Office Of The Governor Announces High Needs Conservatorship Pilot Project With Department Of Family
The Office of the Governor’s Criminal Justice Division today announced it will be entering into a partnership with the Texas Department of Family and Protective Services (DFPS) to launch a High Needs Conservatorship Pilot Project aimed at improving emergency and long-term placements for high-needs foster children in the State of Texas. The Pilot Project, funded through the federal Victims of Crime Act (VOCA), will introduce an Integrated Coordinated Care model to a portion of the approximately 1,000 children DFPS has identified as highest risk in order to use the findings to ultimately grow the project to full scale. The Criminal Justice Division has issued a grant of $8 million to DFPS, which will select four pilot sites for the project and move toward implementation over the next several months.
"It is crucial that the most vulnerable Texans under the state's care receive the highest quality treatment so that they may be freed from an unacceptable cycle of crisis," said Governor Abbott. "By better coordinating the care of our highest needs children in the foster care system, we will begin to unwind the abuse and trauma they have endured. I am confident that this new partnership will help advance meaningful and stable reforms to Texas' current foster care system and help provide these children the future that they deserve."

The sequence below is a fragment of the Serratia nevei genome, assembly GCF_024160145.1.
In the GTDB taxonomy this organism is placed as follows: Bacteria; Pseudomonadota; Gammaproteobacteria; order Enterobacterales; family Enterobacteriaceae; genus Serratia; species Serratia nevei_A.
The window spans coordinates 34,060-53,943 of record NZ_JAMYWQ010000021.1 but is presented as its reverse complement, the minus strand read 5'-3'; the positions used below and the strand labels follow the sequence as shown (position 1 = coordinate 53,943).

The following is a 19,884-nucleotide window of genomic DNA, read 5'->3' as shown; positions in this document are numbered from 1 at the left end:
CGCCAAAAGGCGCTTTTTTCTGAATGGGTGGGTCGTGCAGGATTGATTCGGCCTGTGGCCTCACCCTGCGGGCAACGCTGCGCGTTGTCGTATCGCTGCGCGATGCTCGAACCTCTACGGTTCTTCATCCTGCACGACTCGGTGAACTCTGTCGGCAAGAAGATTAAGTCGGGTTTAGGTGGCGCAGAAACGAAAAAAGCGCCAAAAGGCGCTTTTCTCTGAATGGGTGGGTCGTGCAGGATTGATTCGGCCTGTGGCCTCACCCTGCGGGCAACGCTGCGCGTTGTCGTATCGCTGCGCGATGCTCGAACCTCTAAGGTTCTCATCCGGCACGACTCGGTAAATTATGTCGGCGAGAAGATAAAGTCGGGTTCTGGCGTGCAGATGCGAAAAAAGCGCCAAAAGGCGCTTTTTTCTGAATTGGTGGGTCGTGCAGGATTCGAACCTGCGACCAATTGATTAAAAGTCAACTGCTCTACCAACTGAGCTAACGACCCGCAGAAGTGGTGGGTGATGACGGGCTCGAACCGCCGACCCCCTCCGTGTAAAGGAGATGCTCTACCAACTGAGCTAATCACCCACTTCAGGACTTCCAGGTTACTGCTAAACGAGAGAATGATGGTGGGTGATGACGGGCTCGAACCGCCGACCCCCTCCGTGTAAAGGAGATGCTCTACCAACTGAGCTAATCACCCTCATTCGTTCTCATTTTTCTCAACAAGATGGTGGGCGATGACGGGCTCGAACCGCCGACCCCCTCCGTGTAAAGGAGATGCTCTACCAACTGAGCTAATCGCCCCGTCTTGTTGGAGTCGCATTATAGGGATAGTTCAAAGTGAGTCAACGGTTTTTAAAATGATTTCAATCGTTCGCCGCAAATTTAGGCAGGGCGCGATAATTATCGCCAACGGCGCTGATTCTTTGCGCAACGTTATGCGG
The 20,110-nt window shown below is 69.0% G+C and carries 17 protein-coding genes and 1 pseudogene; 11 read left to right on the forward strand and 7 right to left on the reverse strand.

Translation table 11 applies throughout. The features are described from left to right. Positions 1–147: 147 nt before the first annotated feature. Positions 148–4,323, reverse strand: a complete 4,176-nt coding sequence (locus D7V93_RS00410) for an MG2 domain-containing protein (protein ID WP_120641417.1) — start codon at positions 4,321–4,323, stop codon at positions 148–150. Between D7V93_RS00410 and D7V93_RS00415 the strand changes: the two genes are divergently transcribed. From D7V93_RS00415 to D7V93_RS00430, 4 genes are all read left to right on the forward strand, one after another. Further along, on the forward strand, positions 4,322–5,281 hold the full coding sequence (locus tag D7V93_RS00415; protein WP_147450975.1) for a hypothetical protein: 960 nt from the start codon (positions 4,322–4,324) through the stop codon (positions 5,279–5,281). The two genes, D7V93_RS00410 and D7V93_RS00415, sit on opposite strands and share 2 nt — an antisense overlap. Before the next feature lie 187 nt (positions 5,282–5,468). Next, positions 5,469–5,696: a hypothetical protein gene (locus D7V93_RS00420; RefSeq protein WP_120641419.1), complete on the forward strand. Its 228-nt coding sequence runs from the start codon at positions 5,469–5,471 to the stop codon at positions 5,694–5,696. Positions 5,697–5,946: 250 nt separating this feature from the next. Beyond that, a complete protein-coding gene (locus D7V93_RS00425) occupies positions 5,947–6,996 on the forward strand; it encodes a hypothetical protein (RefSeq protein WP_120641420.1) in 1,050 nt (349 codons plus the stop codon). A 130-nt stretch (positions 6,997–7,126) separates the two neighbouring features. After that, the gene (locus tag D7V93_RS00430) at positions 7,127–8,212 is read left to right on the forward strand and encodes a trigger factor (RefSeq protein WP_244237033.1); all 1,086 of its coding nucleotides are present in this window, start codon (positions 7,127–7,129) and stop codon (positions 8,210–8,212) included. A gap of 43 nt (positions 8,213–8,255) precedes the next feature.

Through the grant project, the Criminal Justice Division and DFPS plan to accomplish the following goals:
- Develop a broad array of placement options for children with high needs
- Serve the children in the least restrictive and most appropriate setting to facilitate increased placement stability and ability of the child to thrive
- Reduce use of Residential Treatment Centers and Inpatient Psychiatric Hospitals
The Pilot Project will provide wrap around care for approximately 500 children in foster care who are designated as having "highest needs" – those with multiple hospitalizations over a 12-month period. DFPS must attest that the child is a victim of a crime to provide services through the Pilot Project. Through the Integrated Coordinated Care model, no child can be turned away for any reason, including mental health or other issues. The model will also ensure coordination among all services, providers, foster care parents, involved kinship and any other significant individual in the child's life in order to reduce fragmentation of services and increase placement stability.